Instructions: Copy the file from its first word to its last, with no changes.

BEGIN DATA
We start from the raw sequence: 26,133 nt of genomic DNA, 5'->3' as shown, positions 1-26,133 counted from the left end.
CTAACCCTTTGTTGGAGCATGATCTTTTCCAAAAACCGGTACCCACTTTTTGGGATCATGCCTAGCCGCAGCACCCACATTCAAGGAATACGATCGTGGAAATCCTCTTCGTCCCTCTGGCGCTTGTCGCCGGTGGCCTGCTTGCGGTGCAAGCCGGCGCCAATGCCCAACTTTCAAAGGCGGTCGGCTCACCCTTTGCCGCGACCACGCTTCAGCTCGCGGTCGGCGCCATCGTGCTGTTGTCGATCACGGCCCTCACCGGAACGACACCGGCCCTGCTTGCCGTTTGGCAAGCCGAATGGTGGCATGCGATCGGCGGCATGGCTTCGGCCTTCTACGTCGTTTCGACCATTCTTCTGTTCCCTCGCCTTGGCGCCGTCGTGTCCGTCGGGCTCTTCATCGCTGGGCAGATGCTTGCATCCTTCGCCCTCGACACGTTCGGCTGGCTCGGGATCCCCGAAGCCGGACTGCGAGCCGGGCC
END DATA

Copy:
We start from the raw sequence: 26,133 nt of genomic DNA, 5'->3' as shown, positions 1-26,133 counted from the left end.
CTAACCCTTTGTTGGAGCATGATCTTTTCCAAAAACCGGTACCCACTTTTTGGGATCATGCCTAGCCGCAGCACCCACATTCAAGGAATACGATCGTGGAAATCCTCTTCGTCCCTCTGGCGCTTGTCGCCGGTGGCCTGCTTGCGGTGCAAGCCGGCGCCAATGCCCAACTTTCAAAGGCGGTCGGCTCACCCTTTGCCGCGACCACGCTTCAGCTCGCGGTCGGCGCCATCGTGCTGTTGTCGATCACGGCCCTCACCGGAACGACACCGGCCCTGCTTGCCGTTTGGCAAGCCGAATGGTGGCATGCGATCGGCGGCATGGCTTCGGCCTTCTACGTCGTTTCGACCATTCTTCTGTTCCCTCGCCTTGGCGCCGTCGTGTCCGTCGGGCTCTTCATCGCTGGGCAGATGCTTGCATCCTTCGCCCTCGACACGTTCGGCTGGCTCGGGATCCCCGAAGCCGGACTGCGAGCCGGGCC